Pursuant to Section 15A-1444, a defendant who has pled guilty may appeal only the following issues:
        (1) whether the sentence is supported by the evidence (if the minimum term of imprisonment does not fall within the presumptive range); (2) whether the sentence results from an incorrect finding of the defendant's prior record level under N.C. Gen. Stat. § 15A- 1340.14 or the defendant's prior conviction level under N.C. Gen. Stat. § 15A-1340.21; (3) whether the sentence constitutes a type of sentence not authorized by N.C. Gen. Stat. § 15A-1340.17 or § 15A-1340.23 for the defendant's class of offense and prior record or conviction level; (4) whether the trial court improperly denied the defendant's motion to suppress; and (5) whether the trial court improperly denied the defendant's motion to withdraw his guilty plea.

State v. Carter, 167 N.C. App. 582, 584, 605 S.E.2d 676, 678 (2004) (citation omitted).     If the defendant's appeal does not fall into one of these categories, the defendant may file a petition for writ of certiorari pursuant to N.C. Gen. Stat. § 15A-1444(e). Id.; see also State v. Rhodes, 163 N.C. App. 191, 193, 592 S.E.2d , 731, 732 (2004); State v. Barnett, 113 N.C. App. 69, 76, 437 S.E.2d 711, 715 (1993). In the case sub judice, defendant's appeal does not fit into any of the five categories in section 15A-1444, identified supra. Neither has defendant filed a petition for writ of certiorari pursuant to section 15A-1444(e). Thus, this Court lacks jurisdiction to review defendant's appeal regarding the entry of his guilty plea and the award of restitution. See N.C. Gen. Stat. § 15A-1444(e); State v. Waters, 122 N.C. App. 504, 505, 470 S.E.2d 545, 546 (1996)(holding that this Court lacks jurisdiction to review the defendant's appeal where none of the exceptions in section 15A-1444 exist and the defendant has not filed a petition for writ of certiorari).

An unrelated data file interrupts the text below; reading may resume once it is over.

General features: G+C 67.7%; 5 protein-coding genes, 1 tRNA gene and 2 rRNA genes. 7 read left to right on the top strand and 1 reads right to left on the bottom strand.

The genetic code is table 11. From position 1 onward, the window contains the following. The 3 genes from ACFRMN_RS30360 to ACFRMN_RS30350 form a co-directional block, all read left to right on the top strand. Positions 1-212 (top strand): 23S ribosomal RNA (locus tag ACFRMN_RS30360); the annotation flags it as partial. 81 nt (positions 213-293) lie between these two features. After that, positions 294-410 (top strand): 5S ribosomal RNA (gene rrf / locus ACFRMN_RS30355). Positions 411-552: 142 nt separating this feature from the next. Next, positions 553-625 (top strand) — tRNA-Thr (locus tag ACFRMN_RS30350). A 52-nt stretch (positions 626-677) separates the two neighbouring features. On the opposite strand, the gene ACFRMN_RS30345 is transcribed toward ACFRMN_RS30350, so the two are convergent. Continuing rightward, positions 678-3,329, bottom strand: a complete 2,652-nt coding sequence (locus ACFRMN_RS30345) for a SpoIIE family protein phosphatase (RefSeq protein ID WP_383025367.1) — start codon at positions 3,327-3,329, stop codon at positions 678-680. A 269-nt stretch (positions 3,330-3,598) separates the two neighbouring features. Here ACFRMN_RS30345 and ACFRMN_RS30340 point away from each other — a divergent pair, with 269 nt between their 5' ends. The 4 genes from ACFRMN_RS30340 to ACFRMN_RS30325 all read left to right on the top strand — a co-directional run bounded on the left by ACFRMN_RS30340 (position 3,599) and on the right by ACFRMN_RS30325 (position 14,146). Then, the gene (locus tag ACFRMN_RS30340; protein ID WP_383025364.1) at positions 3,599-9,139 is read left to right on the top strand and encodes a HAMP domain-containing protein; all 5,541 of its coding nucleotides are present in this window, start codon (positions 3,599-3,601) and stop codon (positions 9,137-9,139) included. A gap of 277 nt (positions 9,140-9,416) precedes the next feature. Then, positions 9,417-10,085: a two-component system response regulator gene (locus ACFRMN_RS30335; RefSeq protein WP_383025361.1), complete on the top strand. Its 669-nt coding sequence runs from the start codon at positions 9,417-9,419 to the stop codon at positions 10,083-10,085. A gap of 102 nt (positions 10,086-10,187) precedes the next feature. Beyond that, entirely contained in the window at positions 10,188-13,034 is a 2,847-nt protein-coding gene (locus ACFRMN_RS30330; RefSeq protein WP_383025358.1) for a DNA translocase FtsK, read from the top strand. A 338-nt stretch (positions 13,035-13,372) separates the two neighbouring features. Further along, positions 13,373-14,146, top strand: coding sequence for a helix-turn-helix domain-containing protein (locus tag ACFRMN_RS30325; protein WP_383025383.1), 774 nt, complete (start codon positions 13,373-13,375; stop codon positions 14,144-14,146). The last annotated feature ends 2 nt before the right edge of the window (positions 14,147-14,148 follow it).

Although we are inclined to treat defendant's brief as a petition for writ of certiorari under section 15A-1444(e) in order to conclude this matter, Rule 21(a)(1) of our Rules of Appellate Procedure restricts our ability to do so. Specifically, our ability to grant a petition for writ of certiorari is limited to the following situations: “(1) defendant lost his right to appeal by failing to take timely action; (2) the appeal is interlocutory; or (3) to review a trial court's denial of a motion for appropriate relief.” State v. Jamerson, 161 N.C. App. 527, 529, 588 S.E.2d 545, 547 (2003) (citing N.C.R. App. P. 21(a)(1)). As defendant'sappeal herein does not contain any of these circumstances, this Court is without authority to review it. Defendant may, however, file a motion for appropriate relief with the trial court pursuant to N.C. Gen. Stat. § 15A-1413. See Jamerson, 161 N.C. App. at 530, 588 S.E.2d at 547; Waters, 122 N.C. App. at 505, 470 S.E.2d at 546 (where the defendant has no statutory right of appeal and has not filed a petition for writ of certiorari, the trial court is the appropriate forum for addressing the defendant's post-conviction claims). Accordingly, defendant's appeal is dismissed without prejudice to his right to file a motion for appropriate relief with the superior court.
    Dismissed.
    Judges WYNN and LEVINSON concur.
    Report per Rule 30(e).